Here are some tips for a successful cake auction.
Give cake makers plenty of advance notice so they can plan. Cakes should be nicely decorated. The better a cake looks, the more money it will generate.
Creative designs bring higher bids, such as cakes made to look like a castle, a hamburger, a dessert oasis, a football field, a baseball diamond, an 18-wheel truck, a space ship, a gift-wrapped present, a ski hill, a golf course, a volcano (with dry ice for smoke), a cartoon character, a dollar bill, a guitar, a keyboard, etc.
The more cakes you have to sell, the more money you're going to make. Included with each cake should be a description of the kind of cake and frosting it is made of. The cake pan, or what ever it sits on, should be included with the sale of the cake.
Tickets to the event should be printed before the advertising starts. Advertising should start about 3 weeks before the event, and should include the following:
Tickets should be sold in advance in order to estimate the amount of food needed. The more people who come, the more money the auction will generate. The proceeds from ticket sales should be, at least, enough to cover the food and any other expenses. That means money made from the live auction will be pure profit. Invite the entire family. The children will talk mom and dad into bidding higher.
Before the event, prepare a Guest Register. This is simply a list of bid numbers printed down the side of a page, with a place next to each bid number for the bidder to print his or her name and phone number. It should look something like this:
Provide more than one Guest Register for guests to fill out when they arrive, so they won't have to wait in line.
Provide bid numbers. Purchase some inexpensive, white paper plates. Each bidder will be given a paper plate with a bid number written on it. The bid number will be the one assigned to that person on the Guest Register. Write the number with a wide permanent marker, and big enough so that the auctioneer can read it when displayed from anywhere in the room. Draw a line under numbers that read differently up-side-down. e.g. 18 looks like 81 when displayed up-side-down.
Assign 1 person to act as "greeter". The greeter welcomes guests as they arrive.
Assign 1 or more people to collect and sell tickets at the entrance to the event.
Assign 1 or more people to ask guests to fill out the Guest Register upon arrival, and give guests their bid numbers.
The more pampered your guests feel, the more generous they will likely become.
Before the live auction begins, someone should explain to the audience what the money is going to be used for, so that when people bid, they will bid to support your cause rather than to just get a good deal on a cake.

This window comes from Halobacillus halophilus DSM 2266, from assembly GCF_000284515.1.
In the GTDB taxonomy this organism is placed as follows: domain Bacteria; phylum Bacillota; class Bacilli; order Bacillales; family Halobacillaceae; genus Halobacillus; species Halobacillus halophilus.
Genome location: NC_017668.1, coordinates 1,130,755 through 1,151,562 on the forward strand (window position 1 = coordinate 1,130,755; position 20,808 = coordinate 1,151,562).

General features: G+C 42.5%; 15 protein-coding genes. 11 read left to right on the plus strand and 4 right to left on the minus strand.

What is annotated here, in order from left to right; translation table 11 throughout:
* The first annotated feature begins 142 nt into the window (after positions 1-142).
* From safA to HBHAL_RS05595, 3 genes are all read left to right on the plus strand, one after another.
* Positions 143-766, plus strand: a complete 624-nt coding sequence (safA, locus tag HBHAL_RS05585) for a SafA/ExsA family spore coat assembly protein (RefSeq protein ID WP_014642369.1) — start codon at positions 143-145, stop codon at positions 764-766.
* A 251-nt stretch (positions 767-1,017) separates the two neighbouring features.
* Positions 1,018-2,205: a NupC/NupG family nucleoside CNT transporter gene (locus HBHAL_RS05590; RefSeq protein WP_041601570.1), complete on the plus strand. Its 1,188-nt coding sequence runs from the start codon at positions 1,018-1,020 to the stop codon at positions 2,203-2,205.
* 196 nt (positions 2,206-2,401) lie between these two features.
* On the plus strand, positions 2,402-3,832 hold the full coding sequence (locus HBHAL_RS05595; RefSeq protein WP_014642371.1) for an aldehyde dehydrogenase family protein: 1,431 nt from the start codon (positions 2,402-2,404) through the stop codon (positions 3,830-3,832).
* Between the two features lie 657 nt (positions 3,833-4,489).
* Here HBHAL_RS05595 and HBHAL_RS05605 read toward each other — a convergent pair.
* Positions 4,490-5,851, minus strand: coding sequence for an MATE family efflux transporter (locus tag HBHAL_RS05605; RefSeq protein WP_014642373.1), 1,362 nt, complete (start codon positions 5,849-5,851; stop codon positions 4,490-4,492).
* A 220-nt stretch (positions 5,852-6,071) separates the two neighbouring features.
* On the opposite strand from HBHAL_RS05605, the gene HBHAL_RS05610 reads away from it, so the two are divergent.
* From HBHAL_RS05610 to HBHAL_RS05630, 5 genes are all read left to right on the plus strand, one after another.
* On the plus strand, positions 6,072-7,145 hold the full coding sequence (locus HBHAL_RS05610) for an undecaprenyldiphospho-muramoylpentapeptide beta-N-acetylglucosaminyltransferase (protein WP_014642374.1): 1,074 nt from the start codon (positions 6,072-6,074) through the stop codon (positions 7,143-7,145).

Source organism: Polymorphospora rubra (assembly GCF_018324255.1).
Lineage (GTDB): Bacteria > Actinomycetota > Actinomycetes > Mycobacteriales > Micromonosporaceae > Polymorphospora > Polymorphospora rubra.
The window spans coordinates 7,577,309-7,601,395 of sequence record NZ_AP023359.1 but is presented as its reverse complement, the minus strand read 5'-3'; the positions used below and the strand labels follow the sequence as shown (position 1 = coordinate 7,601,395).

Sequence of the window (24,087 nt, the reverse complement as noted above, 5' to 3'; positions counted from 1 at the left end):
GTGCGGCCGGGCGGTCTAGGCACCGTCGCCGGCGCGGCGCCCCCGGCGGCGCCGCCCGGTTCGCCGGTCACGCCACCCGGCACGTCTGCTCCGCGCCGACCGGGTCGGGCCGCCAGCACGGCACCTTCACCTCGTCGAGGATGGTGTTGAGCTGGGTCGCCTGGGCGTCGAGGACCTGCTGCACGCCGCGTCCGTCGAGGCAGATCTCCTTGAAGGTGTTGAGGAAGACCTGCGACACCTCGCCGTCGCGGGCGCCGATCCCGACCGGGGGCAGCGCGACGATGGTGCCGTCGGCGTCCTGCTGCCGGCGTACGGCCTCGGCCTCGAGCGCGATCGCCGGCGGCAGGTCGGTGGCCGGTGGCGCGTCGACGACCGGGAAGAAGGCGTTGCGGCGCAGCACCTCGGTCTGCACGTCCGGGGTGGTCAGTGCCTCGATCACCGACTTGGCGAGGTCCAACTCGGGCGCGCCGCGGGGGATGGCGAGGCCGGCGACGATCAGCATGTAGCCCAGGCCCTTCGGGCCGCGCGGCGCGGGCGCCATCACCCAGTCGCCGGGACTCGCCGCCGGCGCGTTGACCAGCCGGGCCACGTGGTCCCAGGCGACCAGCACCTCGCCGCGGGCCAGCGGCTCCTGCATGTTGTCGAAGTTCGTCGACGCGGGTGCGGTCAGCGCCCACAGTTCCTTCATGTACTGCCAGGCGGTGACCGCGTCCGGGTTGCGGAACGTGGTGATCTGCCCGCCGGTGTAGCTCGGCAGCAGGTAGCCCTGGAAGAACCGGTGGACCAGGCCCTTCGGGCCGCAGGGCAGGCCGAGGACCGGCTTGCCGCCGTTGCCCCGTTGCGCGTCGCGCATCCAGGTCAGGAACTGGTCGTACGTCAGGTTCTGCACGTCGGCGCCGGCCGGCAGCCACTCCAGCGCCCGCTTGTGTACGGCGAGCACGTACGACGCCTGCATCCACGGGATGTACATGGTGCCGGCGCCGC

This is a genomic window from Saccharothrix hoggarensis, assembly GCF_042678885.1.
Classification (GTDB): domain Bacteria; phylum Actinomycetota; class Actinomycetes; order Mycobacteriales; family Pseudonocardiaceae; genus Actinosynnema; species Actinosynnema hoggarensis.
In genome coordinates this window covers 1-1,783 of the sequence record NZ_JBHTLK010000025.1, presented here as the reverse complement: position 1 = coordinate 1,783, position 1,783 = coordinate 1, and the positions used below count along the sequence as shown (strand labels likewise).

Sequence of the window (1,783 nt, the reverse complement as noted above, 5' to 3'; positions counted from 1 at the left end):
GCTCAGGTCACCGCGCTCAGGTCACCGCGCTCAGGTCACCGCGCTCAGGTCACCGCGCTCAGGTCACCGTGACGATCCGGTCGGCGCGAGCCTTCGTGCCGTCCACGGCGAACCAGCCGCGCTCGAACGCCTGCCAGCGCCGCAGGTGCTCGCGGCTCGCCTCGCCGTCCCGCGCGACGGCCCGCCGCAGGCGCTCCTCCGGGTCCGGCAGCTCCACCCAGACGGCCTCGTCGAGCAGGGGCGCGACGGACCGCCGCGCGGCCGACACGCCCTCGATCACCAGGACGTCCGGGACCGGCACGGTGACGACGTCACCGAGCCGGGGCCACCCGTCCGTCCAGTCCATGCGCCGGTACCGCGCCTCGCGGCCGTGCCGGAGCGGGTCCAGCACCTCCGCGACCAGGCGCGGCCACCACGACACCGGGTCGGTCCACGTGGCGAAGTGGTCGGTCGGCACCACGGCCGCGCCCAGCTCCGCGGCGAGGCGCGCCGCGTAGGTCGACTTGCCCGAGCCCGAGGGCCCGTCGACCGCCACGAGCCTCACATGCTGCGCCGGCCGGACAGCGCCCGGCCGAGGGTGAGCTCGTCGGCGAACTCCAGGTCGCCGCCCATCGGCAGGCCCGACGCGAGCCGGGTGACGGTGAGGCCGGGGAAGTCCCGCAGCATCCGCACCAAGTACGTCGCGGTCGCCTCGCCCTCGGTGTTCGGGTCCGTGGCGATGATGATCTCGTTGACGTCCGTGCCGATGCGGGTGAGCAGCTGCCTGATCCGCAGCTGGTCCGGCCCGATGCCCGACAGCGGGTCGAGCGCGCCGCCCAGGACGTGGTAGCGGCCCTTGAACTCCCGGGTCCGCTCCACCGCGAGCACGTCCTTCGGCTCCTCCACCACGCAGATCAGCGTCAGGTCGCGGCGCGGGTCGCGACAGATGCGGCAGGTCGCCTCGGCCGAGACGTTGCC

Assign 2 people to display the cakes during the live auction. (Girls usually work best). They will also take each cake to the successful bidder when the cake is sold.
Assign 1 person to be the clerk during the live auction. When a cake is sold, the auctioneer will announce the bid number of the person who bought the cake and the amount at which the cake sold. The clerk will record that information. To see the name and phone number of the person who bought the cake, match the bid number that the clerk recorded with the bid number on the Guest Register.
Assign 1 or more people to be cashiers. They will collect the money spent on the cakes during, and at the conclusion of the auction. Note: People do not like to wait in lines. The faster you can get guests into the event and then through the cashier's line, the happier your guests will be.
Assign 1 person the be the MC (Master of Ceremonies). The MC makes announcements and introduces the auctioneer. The MC can also describe the cakes. Then the audience will hear 2 voices and see to faces - it will make the auction more interesting. If the MC describes the cakes, it is best to have 2 microphones so the MC and auctioneer don't have to keep handing 1 microphone back and forth.
MAKE SURE YOU HAVE A GOOD SOUND SYSTEM! Be sure it works perfectly BEFORE the event starts. Otherwise, your event is doomed.
Cakes should be displayed so that many people can gather around them. A short description should be attached to each cake. Assign a "cake guard" to discourage children (and certain grown-ups) from touching the cakes.
Dinner ideas: taco salad buffet, potatoes bar, pot luck, build-your-own-hamburger or hot-dog, casseroles, spaghetti, soup and salad bar, etc. It can be buffet style or served to each guest at their tables.
Example agenda for the event:
6:00 – Event begins. All cakes are on display. Guests arrive and register. The emcee welcomes guests at 6:10 and again at 6:20, and invites them to look over the cakes and describes the evening agenda.
6:30 – Dinner begins. It should start on time. Do not serve desert. That way, the cakes will be more appealing.
6:45 – Before dinner ends, conduct your speeches, award ceremony, presentations, etc. Explain to your guests how the money generated from last year's fund-raiser was used, how many people it helped, and how the money raised tonight will be used and how many people it will help. This will give your guests a compelling reason to bid high.
7:00 – Introduce the auctioneer. A skillful auctioneer will make giving fun, which means more dollars raised.